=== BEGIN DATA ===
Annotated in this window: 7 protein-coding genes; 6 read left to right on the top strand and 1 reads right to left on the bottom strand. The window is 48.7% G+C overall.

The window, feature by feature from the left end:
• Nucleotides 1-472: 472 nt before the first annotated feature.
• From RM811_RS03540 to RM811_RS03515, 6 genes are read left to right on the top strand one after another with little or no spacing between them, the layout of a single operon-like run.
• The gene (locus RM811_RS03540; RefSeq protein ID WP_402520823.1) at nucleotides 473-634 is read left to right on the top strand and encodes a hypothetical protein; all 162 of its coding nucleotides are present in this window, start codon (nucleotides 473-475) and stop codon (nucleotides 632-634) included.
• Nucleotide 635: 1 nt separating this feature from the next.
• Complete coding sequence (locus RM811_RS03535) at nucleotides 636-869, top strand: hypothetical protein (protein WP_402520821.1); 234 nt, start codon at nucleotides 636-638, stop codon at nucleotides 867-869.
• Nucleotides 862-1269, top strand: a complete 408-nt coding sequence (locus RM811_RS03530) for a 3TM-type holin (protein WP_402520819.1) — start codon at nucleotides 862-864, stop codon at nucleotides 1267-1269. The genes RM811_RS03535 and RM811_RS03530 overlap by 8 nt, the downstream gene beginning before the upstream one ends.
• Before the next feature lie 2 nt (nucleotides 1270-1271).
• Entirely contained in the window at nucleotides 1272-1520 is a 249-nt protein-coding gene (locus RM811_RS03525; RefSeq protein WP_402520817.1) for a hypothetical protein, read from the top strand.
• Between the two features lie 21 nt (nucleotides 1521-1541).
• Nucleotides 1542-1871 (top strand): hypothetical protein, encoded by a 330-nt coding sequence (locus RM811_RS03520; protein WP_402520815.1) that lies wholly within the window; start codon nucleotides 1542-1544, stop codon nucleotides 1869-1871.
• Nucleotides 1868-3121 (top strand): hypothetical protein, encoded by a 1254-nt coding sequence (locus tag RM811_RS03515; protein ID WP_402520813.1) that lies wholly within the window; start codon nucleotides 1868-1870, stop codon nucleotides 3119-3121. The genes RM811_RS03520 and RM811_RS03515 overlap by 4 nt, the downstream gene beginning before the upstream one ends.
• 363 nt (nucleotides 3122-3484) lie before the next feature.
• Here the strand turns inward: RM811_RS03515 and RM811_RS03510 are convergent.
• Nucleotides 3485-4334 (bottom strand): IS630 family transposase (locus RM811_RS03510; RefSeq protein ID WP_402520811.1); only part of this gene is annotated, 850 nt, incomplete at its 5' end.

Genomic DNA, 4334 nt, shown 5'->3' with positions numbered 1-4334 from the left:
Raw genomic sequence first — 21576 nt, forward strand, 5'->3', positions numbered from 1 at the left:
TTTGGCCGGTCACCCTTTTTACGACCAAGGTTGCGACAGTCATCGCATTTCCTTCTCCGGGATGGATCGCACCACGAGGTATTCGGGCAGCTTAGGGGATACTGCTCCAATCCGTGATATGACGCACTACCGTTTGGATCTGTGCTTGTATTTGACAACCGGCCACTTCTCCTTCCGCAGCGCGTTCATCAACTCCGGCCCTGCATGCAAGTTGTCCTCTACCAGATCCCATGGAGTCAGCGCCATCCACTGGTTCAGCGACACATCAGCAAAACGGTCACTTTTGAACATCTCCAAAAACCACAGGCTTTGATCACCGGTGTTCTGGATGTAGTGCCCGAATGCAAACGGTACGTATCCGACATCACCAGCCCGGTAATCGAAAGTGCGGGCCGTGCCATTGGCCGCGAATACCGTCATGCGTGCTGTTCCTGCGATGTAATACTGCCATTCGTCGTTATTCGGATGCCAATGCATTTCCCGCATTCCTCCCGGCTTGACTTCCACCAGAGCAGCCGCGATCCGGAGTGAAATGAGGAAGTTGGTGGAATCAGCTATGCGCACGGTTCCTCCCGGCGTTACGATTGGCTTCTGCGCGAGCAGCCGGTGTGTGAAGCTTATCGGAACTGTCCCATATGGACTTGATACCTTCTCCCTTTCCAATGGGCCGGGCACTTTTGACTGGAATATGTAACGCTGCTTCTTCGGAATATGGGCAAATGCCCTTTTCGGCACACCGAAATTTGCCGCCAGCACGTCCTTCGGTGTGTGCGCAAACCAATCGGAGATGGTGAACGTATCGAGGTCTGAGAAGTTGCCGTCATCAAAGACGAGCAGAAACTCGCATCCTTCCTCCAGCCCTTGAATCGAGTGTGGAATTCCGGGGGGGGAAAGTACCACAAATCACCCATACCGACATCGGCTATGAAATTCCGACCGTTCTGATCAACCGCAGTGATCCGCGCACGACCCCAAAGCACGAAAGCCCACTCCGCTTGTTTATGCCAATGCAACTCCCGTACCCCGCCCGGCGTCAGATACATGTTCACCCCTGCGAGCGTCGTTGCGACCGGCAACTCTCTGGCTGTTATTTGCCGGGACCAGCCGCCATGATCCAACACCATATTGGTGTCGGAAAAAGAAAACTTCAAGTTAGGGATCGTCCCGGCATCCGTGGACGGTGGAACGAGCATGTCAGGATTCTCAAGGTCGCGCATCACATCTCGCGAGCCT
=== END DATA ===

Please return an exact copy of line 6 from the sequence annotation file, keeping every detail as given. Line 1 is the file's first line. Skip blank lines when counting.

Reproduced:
• Nucleotide 635: 1 nt separating this feature from the next.